At the core of the movie is the idea that it is okay if your expectations are not met; as Kayla grows, she learns that the boy she likes will likely never really care about her (and also is a pretty bad person), nor will the girls who she was yearning for the approval of, and that it is sometimes necessary to let go of your dreams to be happy. It is essentially the anti-highschool movie, the characters are played by the people their actual age and the high school/middle school experience is not glamorized (even discussing darker, yet prevalent issues like consent, hypersexualisation and manipulation). The main character is not facing all their adversity alongside a quirky best friend archetype, in a “us against the world” sort of way, because frankly, this is not the reality for a lot of people. The only person Kayla has for most of the movie is her dad. Although their relationship is not perfect, her dad cares deeply about her and it’s beautiful that the film is framed in a way that places their relationship at the forefront. The realism in this movie is essential, this is what grounds it, this is what engages the audience and makes the project so special.
Overall, Eighth Grade is a beautiful movie, the production, acting and writing is grounded, intelligent and detailed-focused, altogether creating an incredibly heartfelt film. I have so much more to say, but I want this description to be spoiler-free so I recommend you watch it yourself if you are interested.
The Perks of Being a Wallflower (2012) directed by Stephen Chbosky
By Saoirse Hickey
Stephen Chbosky’s 2012 film The Perks of Being a Wallflower, based on the novel of the same name, is a beautifully heartbreaking coming of age film that follows the protagonist 15-year-old Charlie as he begins high school. We see the film narrated through Charlie's letters addressed to an unknown character that Charlie calls “friend”, the story begins innocently as we see Charlie as an empathetic, introvert trying to navigate high school. As the story progresses, we see Charlie's bleak outlook on life change as he befriends misfit seniors Sam and Patrick, who see Charlie as more than just a shy nobody and teach him to embrace who he is, a wallflower. However, as the film develops, we begin to see Charlie and his friends' idealistic teenage story fall apart as the flaws and trauma that make up each person is revealed.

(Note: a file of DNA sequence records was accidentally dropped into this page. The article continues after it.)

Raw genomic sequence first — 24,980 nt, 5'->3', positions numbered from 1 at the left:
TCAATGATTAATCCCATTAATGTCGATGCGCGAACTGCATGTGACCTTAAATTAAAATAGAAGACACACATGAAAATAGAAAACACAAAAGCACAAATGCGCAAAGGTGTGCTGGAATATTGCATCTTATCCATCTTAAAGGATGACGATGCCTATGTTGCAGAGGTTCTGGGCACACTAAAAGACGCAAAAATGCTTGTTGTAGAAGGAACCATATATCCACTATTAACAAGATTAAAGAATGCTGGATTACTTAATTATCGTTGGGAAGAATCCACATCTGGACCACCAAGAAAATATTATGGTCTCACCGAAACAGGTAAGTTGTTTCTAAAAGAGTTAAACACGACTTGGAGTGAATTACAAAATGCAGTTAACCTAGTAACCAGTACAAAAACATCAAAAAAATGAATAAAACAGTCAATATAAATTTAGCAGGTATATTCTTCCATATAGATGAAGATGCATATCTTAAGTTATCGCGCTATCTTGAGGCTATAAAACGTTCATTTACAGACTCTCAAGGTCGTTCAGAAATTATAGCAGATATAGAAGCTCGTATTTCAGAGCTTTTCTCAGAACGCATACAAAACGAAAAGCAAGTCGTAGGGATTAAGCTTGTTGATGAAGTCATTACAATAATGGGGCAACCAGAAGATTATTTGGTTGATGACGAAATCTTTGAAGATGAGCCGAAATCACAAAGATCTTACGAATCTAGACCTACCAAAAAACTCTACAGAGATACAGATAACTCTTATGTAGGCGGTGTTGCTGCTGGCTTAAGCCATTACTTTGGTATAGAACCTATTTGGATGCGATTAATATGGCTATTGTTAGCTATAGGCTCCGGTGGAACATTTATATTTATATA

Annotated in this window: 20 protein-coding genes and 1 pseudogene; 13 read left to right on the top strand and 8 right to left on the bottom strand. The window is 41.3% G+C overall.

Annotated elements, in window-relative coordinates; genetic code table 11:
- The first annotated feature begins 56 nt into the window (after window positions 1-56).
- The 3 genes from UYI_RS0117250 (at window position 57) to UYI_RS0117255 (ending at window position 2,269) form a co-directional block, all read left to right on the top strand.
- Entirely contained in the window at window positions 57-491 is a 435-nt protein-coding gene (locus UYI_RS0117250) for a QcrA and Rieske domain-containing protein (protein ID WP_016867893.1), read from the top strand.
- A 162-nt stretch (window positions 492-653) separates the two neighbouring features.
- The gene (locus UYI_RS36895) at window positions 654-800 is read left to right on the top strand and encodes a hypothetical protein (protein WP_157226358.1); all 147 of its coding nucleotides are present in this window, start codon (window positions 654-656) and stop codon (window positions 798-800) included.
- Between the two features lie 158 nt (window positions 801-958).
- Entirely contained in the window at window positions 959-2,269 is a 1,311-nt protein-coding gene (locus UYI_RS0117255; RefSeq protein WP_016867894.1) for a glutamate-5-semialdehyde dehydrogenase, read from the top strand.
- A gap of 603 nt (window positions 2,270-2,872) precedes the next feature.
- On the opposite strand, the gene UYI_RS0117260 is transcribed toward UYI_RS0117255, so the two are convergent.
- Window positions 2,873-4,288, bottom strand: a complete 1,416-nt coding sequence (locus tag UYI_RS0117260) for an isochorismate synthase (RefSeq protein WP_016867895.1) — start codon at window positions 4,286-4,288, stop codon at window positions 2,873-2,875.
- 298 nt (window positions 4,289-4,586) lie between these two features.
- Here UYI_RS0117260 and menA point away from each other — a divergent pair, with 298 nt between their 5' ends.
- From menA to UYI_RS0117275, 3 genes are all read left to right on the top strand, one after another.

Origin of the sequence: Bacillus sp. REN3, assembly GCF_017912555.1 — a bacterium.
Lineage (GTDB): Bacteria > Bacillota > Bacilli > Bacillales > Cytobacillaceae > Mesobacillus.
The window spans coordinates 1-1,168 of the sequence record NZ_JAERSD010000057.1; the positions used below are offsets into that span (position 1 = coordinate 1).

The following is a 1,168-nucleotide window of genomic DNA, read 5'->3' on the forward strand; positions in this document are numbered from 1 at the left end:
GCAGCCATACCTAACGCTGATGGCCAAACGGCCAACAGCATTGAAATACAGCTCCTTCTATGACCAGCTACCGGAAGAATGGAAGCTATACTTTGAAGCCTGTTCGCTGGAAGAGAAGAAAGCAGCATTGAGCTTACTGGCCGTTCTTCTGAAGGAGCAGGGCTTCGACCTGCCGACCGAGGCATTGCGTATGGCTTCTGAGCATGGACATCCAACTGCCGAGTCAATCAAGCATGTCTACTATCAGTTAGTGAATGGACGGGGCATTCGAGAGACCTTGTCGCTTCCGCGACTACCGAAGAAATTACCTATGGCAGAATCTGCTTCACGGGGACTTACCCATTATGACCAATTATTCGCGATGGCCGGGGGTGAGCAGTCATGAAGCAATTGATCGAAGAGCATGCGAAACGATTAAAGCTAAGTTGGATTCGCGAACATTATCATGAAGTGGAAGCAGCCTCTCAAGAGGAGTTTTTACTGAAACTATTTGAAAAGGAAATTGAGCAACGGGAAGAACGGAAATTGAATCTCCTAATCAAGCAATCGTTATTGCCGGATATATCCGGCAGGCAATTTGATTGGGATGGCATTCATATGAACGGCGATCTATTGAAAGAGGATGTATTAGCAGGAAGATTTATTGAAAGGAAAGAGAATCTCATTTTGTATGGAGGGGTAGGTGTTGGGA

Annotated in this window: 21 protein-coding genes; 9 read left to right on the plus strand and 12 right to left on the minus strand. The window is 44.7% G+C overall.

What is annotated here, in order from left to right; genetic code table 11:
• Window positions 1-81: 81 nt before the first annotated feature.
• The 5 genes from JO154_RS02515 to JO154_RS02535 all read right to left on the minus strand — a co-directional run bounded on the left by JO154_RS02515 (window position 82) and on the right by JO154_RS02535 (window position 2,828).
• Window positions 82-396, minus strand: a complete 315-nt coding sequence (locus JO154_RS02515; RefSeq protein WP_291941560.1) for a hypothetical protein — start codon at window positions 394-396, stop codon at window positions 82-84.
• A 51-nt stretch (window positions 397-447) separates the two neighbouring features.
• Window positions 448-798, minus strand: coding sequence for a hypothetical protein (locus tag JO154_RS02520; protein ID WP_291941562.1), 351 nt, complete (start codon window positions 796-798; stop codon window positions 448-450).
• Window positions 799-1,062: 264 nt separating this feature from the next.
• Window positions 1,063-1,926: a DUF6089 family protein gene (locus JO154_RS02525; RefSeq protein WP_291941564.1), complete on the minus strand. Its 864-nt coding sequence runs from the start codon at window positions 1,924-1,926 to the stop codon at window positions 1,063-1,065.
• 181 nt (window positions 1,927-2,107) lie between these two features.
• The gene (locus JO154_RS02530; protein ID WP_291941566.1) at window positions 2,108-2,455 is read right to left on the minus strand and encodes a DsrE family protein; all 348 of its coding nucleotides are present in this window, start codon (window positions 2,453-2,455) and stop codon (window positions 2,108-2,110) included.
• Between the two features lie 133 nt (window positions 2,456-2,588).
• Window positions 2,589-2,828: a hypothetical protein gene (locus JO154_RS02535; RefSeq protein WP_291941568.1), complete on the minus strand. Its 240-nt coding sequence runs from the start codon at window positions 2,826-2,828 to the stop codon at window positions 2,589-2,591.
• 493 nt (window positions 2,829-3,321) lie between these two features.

Chbosky creates complex yet loveable and relatable characters to portray this story of belonging and identity. Throughout the film, we see many of the characters struggle as their walls and “perfect” lives are broken down. The film shows Charlie having flashbacks to memories with his aunt, who died in a car crash, and often in his letters to his friend after or before these flashbacks he expresses that he is “feeling bad” or “getting bad again”. One night at a party with Sam and Patrick, Charlie reveals that the mystery character he is addressing in his letters is his only friend Michael, who killed himself the summer before they were due to start high school together. After this, Sam tells Patrick that she doesn’t think Charlie has any friends, this prompts Patrick to call a toast to Charlie, Charlie is confused because he thinks nobody notices him, to this Patrick responds “you see things, you understand, you’re a wallflower” after this, the film follows their developing friendship and we start to see Charlie understand what it means to belong, however, this doesn’t last long and soon the film takes a turn. As we are seeing the film from Charlie's perspective, we believe Sam and Patrick are living these amazing lives, however, this is not the case, as we see Charlie become the rock for these two characters as their own lives come crashing down around them, while Charlie is also struggling with his own issues.
I won’t go any further into detail or give away any more spoilers to the movie because I believe this film is a must-watch that will leave you feeling infinite. The heart-warming yet tragic story of these friends highlights the ups and downs of life and delves into many serious issues around mental health and exposing the perfect façade people create for themselves, while also delivering feelings of joy through its perfect soundtrack, dark and witty humour and scenes showing that through their struggles, these misfits can find happiness and belong together.